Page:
The image of the mouth punctuates these poems, recurring like an archetype where sounds and words are involuntarily released and then purposefully held-back. In Release, ‘I peel down/unravel myself./ Start with the flap at my mouth that’s teased for too long.’

Paper and folding also feature as metaphors for fragility and acceptance / closure. In Revelation ‘you thin me to paper’; in What the new wife does ‘she folds into routine’ and in Leaving ‘I place my goodbye on the table/ seven years of tears/ line dried, folded in pairs’.

This collection really resonated with me and its images stayed with me long after reading, a reflection of their strength and symbolism. I highly recommend it.

To end, here’s 17 years in full which I have chosen because of the stunning ‘moths that martyr the windows’.

17 years

Our mouths are no longer in love
they forget their place
what they used to be.

After rising I pair lonely hellos
spend the day elsewhere
although you left some time before this.

And still we return
to goodnights like moths that martyr the window
until we fold into ourselves.

J V Birch is a British poet living in Southern Australia. To buy the pamphlet, see Picaro Poets Series.

This review was originally published on Abegail Morley’s Poetry Shed.

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Responding to images – more poems by Elly Nobbs and me

Elly Nobbs (author of The Invisible Girl) and I gave each other an image to respond to again (see previous post) and here are the results.

Here’s the image I gave to Elly:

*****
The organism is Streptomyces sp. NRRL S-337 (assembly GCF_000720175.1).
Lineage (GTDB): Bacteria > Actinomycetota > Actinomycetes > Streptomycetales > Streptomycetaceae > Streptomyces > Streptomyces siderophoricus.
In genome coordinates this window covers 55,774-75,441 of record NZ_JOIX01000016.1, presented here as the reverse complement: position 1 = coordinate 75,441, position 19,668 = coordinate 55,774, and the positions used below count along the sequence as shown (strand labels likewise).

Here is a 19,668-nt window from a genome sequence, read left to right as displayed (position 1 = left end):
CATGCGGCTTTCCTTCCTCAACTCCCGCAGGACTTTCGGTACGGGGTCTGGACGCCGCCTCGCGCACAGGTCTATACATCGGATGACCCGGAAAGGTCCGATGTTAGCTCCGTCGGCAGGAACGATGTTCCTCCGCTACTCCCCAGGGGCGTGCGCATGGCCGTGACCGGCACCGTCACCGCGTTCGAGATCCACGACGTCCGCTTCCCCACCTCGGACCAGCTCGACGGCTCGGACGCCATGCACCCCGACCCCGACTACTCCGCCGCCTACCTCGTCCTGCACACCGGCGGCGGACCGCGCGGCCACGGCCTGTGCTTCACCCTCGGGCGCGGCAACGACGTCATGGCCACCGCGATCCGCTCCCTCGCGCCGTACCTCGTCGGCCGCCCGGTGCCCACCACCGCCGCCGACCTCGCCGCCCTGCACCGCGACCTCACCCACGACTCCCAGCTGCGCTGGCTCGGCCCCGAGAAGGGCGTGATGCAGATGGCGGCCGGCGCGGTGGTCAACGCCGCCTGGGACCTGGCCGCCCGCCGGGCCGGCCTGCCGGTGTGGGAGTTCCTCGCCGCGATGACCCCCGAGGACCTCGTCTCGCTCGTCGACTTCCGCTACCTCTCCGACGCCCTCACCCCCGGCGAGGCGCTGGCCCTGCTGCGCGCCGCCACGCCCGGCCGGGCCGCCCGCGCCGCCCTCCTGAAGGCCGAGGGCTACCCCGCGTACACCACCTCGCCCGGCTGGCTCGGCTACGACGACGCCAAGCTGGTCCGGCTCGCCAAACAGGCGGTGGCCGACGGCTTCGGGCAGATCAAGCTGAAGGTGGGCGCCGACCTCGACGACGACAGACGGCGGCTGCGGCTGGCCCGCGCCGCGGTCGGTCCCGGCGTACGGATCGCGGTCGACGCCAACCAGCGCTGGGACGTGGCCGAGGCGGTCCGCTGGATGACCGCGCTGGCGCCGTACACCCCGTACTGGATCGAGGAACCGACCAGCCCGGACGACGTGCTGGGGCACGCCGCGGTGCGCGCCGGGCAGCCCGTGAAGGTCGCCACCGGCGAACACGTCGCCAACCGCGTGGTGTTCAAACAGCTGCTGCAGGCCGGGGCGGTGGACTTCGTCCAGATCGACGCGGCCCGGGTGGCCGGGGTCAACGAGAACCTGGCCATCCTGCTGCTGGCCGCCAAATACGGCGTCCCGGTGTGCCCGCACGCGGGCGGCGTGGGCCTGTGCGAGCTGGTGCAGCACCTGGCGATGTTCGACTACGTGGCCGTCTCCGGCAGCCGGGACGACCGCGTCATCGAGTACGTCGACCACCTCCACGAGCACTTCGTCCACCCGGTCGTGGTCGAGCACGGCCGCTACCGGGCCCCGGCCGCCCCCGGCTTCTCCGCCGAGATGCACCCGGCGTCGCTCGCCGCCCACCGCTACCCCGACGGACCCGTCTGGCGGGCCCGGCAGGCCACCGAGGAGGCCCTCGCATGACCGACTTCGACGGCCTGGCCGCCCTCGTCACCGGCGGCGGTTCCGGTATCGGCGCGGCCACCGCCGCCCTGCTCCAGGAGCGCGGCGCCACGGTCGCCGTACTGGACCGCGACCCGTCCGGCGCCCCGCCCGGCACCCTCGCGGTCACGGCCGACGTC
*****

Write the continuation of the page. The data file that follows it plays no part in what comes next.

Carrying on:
I took this photograph in Brussels near the EC headquarters in 2013 and manipulated it in Photoshop

Elly’s response below was also influenced by the novel We Are All Completely Beside Ourselves by Karen Joy Fowler and the three sessions of a stage performance course she attended. I love the way the poem bridges different genres and how it tackles this important topic.

Two Characters & a Situation for an Improv Skit

i. Freeze – Upstage Left, Person #1:

The old chimpanzee,
veins & vitals scarred from years
at this pharma research facility, behind bars
that reach to the sky, waits
for 5 p.m. supper, hoping something

unusual might happen; she’s lonely & hungry
(her stomach is rumbling)
& yes, she’s certainly dangerous
we agree…

ii. Enters – Downstage Right, Person #2:

The white-coated human, who contravenes
(just this once) Sect.1(c)-23
of the for-everyone’s-protection lab
SHE’S SEDATED – unlocks

the escape-proof cage door, scoots in (it will only
take a second) to retrieve the tray
from lunch ignoring the long pole with grippers
he should’ve used to safely slide it
through the slot

but slipping on a banana skin, he knocks
shut the door behind him when he stumbles
… the key flies from his hand
arcs through the air to hers…

iii. The Two Characters Interact Inside the Locked Cage:

Note — the two actors
agreed before the skit
that they must
find a way to help
the old chimpanzee

so used
by us

or we’ll not let them
off the stage.

E.E. Nobbs

Here’s the image Elly gave to me:

Skiff of snow

Elly took this photograph early one Sunday morning, December 2015. It shows a part of the Confederation Trail (the old railway line) where it passes through Charlottetown, Prince Edward Island.